Tuesday, January 02, 2007

Information warfare – Burgh style

I am not sure if this rises to the level of what may be called “information warfare” in other contexts, but there is a curious little battle of sorts going on in cyberspace.

Take a look at the Wikipedia entry for Luke Ravenstahl. Not everyone fully realizes that Wikipedia is a collective effort of the public at large. With certain exceptions, anyone can edit any entry on Wikipedia. As a result you can get competing, and ever changing, content. It may be best to think of Wikipedia entries less as the static content of a regular encyclopedia, but dynamic living content. Whether that is good or bad is part of a larger debate. To see the history of changes for LR’s entry you need to hit the “discussion” button that every entry should have.

If you decipher that history a bit you will see the ongoing skirmishes. For example, at one point someone updated the entry to say that Luke died in November. A few days later someone tried to blank the entire page only to have an editor revert the page. Also you see some efforts to give alternative versions of his political lineage and his role in the casino decision.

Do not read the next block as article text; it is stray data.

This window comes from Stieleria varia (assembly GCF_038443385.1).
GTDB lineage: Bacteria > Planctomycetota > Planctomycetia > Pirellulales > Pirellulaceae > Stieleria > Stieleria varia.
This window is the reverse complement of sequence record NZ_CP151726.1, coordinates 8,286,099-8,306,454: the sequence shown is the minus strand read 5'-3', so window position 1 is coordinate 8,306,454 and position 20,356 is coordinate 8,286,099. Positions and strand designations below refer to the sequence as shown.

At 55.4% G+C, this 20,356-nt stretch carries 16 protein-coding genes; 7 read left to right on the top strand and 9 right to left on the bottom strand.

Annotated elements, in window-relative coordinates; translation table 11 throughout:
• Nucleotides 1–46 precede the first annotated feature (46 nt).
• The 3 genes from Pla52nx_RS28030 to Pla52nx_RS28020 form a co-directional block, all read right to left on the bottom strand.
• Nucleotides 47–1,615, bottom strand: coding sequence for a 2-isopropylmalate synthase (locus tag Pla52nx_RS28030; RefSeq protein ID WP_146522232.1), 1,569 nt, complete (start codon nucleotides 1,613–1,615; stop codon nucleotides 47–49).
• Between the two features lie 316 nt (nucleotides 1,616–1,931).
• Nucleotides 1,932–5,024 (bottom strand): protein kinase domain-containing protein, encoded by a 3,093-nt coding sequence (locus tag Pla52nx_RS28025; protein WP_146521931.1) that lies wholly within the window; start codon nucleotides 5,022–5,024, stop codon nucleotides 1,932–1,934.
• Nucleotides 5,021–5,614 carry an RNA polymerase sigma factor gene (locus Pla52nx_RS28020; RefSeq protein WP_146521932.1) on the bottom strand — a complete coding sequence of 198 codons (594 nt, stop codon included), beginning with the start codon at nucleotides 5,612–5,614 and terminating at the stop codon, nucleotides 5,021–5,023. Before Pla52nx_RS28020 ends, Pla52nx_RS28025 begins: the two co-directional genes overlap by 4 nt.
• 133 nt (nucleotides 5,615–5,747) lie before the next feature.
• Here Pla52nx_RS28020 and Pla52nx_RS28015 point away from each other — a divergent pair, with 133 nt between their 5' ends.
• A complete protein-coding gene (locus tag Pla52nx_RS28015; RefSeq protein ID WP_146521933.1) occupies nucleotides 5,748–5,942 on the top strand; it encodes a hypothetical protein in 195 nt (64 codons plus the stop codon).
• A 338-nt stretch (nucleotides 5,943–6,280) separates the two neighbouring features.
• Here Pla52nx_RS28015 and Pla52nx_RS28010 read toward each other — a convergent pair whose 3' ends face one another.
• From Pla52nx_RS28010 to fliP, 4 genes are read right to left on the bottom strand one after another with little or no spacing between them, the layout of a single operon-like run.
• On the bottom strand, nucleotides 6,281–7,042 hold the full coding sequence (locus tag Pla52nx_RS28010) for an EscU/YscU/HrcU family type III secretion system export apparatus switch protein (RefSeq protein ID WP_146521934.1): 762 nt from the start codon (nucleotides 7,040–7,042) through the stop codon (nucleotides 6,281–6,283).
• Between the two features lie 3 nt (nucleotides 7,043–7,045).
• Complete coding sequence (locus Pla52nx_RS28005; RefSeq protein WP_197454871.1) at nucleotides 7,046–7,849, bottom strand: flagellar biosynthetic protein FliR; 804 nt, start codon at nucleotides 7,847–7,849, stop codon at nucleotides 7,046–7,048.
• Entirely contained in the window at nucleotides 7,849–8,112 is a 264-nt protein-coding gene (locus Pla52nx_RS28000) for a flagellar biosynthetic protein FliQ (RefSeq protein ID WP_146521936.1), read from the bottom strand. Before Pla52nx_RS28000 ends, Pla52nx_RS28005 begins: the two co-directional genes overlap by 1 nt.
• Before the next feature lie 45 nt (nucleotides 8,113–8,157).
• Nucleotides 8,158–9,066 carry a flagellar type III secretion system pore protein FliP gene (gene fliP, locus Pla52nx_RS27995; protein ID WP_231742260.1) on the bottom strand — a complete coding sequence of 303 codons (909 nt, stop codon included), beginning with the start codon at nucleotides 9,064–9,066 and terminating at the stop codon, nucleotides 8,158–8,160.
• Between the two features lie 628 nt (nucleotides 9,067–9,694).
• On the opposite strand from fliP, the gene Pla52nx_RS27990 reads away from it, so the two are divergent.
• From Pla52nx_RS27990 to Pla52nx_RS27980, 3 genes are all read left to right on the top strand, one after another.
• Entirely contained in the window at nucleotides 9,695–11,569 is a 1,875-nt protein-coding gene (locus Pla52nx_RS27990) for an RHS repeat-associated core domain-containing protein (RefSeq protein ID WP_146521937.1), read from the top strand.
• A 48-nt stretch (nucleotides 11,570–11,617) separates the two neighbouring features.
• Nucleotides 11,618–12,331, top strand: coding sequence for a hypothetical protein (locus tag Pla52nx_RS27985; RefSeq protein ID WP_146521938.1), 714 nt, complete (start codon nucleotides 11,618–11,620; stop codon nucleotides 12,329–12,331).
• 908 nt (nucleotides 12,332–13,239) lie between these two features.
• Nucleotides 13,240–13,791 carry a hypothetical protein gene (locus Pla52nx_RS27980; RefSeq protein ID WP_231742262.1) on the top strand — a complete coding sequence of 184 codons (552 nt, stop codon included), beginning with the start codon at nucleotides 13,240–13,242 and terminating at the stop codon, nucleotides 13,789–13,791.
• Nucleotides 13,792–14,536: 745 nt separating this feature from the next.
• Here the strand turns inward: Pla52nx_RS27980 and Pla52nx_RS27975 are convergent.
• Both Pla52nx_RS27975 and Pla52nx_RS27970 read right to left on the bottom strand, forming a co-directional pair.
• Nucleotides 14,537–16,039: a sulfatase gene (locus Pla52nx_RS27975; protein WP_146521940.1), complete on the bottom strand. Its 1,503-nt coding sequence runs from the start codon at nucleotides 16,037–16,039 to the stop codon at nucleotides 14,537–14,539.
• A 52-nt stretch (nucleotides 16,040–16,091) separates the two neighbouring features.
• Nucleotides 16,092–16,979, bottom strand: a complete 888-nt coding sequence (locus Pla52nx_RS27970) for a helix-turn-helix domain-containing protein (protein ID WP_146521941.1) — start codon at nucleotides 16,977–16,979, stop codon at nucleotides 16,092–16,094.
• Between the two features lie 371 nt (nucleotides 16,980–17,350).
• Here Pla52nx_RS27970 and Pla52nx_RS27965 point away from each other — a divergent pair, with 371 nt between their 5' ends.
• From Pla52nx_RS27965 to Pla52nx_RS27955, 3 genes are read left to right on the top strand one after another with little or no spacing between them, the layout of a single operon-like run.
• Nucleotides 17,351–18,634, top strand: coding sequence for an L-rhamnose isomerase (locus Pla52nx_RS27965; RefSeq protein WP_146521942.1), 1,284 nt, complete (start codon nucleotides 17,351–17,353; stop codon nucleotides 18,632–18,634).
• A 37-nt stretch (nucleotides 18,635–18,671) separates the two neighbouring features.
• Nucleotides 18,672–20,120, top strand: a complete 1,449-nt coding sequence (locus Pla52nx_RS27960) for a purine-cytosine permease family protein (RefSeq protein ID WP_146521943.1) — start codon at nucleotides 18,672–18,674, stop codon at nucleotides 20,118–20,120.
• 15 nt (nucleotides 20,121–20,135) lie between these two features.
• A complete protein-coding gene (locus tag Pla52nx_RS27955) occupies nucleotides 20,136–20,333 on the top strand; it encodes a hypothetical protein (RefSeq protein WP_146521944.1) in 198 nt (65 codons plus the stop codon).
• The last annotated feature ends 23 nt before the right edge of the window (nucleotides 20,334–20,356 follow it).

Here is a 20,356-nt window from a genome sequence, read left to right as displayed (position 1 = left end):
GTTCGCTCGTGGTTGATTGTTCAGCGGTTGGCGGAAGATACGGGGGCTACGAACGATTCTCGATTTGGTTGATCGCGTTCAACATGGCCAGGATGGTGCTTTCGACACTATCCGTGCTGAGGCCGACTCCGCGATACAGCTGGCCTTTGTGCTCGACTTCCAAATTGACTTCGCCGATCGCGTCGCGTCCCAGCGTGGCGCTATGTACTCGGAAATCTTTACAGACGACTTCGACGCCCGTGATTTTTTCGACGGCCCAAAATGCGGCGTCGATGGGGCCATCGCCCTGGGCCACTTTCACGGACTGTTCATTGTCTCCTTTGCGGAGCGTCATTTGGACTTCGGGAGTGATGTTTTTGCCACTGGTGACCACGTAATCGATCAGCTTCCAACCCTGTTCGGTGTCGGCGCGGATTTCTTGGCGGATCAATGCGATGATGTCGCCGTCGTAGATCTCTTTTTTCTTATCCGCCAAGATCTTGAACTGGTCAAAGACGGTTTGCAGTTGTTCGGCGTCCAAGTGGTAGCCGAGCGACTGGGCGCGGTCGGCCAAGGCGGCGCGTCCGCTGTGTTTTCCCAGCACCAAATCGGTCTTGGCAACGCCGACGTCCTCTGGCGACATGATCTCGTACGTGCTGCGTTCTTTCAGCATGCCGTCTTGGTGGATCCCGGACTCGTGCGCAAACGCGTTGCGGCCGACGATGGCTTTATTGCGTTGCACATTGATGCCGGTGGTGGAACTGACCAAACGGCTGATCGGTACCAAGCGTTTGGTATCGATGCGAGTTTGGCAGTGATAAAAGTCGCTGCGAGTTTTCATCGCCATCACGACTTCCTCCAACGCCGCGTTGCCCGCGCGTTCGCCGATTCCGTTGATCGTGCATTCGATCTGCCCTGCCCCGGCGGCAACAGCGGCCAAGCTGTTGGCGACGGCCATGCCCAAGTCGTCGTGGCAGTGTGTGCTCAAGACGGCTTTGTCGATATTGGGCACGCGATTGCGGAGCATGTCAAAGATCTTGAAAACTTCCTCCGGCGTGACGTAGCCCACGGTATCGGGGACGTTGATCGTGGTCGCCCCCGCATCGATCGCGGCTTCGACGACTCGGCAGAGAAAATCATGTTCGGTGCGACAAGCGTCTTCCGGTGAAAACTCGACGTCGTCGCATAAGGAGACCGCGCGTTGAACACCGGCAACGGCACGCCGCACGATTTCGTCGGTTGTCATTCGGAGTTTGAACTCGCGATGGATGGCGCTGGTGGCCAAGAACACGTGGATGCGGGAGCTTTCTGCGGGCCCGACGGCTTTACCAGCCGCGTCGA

The battle is not necessarily between competing political actors. Some of these seem childish more than anything else. There seem to be anonymous and apolitical Wikipedia editors out there who revert some of the edits, and make some of their own, as they go. And not all edits are incorrect or biased against LR. A lot of the content seems to be drawn from the Mayor’s own PR and official bio which is positive if not one-sided in its own way.

Does this all matter politically. I doubt it. Anyone reading Wikipedia is likely to have access to plenty of other sources of info to base their decisions on. I have pointed out in the past that given the age of the local electorate I am pretty sure the median voter in town does not use the internet that much if at all.

But this is all still a phenomenon worth watching. At work my colleague Stu Shulman is the new editor of a new journal titled the Journal of Information Technology and Politics, the existence of which is itself a reflection of how important the nexus of politics and the internet has become. This may all be a microcosm of the larger debate on how to use and interpret Wikipedia. Some have felt it to be decidedly false and misleading, while at least one study has found it to be a relatively accurate source of info. It has even been misused in much larger political campaigns in the past, so this mucking around locally is nothing new.

as I type I see there is news today (this hour) about how some countries are blocking the ability to contribute to (not to read) Wikipedia to prevent various forms of net vandalism.

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